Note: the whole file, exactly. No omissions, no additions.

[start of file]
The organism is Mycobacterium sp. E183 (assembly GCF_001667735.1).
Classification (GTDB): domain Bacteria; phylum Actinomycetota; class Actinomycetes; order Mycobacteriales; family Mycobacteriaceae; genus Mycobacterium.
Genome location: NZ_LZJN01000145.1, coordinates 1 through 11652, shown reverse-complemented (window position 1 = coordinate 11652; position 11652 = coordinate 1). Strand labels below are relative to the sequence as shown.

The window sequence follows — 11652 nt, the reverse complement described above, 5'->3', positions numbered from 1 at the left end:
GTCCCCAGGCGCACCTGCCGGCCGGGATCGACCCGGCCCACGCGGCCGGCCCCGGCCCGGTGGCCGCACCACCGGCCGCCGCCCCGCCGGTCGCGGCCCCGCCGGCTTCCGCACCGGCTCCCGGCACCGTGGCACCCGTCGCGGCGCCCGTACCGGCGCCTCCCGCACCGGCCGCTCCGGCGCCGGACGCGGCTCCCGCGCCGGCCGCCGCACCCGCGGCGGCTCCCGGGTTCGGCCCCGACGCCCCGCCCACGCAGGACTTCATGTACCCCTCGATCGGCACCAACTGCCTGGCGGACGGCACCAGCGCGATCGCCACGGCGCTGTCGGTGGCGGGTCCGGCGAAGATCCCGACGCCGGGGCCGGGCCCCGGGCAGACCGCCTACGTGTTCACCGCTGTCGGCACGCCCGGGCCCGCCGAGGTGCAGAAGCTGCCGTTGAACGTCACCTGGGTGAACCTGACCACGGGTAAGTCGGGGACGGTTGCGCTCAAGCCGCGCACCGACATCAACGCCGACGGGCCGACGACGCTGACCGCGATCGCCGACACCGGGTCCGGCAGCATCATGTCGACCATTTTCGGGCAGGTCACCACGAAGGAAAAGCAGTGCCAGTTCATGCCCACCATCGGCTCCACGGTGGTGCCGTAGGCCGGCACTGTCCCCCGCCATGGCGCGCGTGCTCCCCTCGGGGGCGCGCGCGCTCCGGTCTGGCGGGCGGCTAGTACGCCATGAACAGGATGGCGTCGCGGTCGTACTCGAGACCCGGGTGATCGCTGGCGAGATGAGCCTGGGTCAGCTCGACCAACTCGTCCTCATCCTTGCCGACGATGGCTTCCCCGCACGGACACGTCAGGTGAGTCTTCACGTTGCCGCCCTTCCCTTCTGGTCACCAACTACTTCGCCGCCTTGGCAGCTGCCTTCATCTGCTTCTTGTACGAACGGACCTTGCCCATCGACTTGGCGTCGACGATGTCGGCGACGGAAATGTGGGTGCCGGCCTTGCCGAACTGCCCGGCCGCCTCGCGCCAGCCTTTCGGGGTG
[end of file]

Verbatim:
The organism is Mycobacterium sp. E183 (assembly GCF_001667735.1).
Classification (GTDB): domain Bacteria; phylum Actinomycetota; class Actinomycetes; order Mycobacteriales; family Mycobacteriaceae; genus Mycobacterium.
Genome location: NZ_LZJN01000145.1, coordinates 1 through 11652, shown reverse-complemented (window position 1 = coordinate 11652; position 11652 = coordinate 1). Strand labels below are relative to the sequence as shown.

The window sequence follows — 11652 nt, the reverse complement described above, 5'->3', positions numbered from 1 at the left end:
GTCCCCAGGCGCACCTGCCGGCCGGGATCGACCCGGCCCACGCGGCCGGCCCCGGCCCGGTGGCCGCACCACCGGCCGCCGCCCCGCCGGTCGCGGCCCCGCCGGCTTCCGCACCGGCTCCCGGCACCGTGGCACCCGTCGCGGCGCCCGTACCGGCGCCTCCCGCACCGGCCGCTCCGGCGCCGGACGCGGCTCCCGCGCCGGCCGCCGCACCCGCGGCGGCTCCCGGGTTCGGCCCCGACGCCCCGCCCACGCAGGACTTCATGTACCCCTCGATCGGCACCAACTGCCTGGCGGACGGCACCAGCGCGATCGCCACGGCGCTGTCGGTGGCGGGTCCGGCGAAGATCCCGACGCCGGGGCCGGGCCCCGGGCAGACCGCCTACGTGTTCACCGCTGTCGGCACGCCCGGGCCCGCCGAGGTGCAGAAGCTGCCGTTGAACGTCACCTGGGTGAACCTGACCACGGGTAAGTCGGGGACGGTTGCGCTCAAGCCGCGCACCGACATCAACGCCGACGGGCCGACGACGCTGACCGCGATCGCCGACACCGGGTCCGGCAGCATCATGTCGACCATTTTCGGGCAGGTCACCACGAAGGAAAAGCAGTGCCAGTTCATGCCCACCATCGGCTCCACGGTGGTGCCGTAGGCCGGCACTGTCCCCCGCCATGGCGCGCGTGCTCCCCTCGGGGGCGCGCGCGCTCCGGTCTGGCGGGCGGCTAGTACGCCATGAACAGGATGGCGTCGCGGTCGTACTCGAGACCCGGGTGATCGCTGGCGAGATGAGCCTGGGTCAGCTCGACCAACTCGTCCTCATCCTTGCCGACGATGGCTTCCCCGCACGGACACGTCAGGTGAGTCTTCACGTTGCCGCCCTTCCCTTCTGGTCACCAACTACTTCGCCGCCTTGGCAGCTGCCTTCATCTGCTTCTTGTACGAACGGACCTTGCCCATCGACTTGGCGTCGACGATGTCGGCGACGGAAATGTGGGTGCCGGCCTTGCCGAACTGCCCGGCCGCCTCGCGCCAGCCTTTCGGGGTG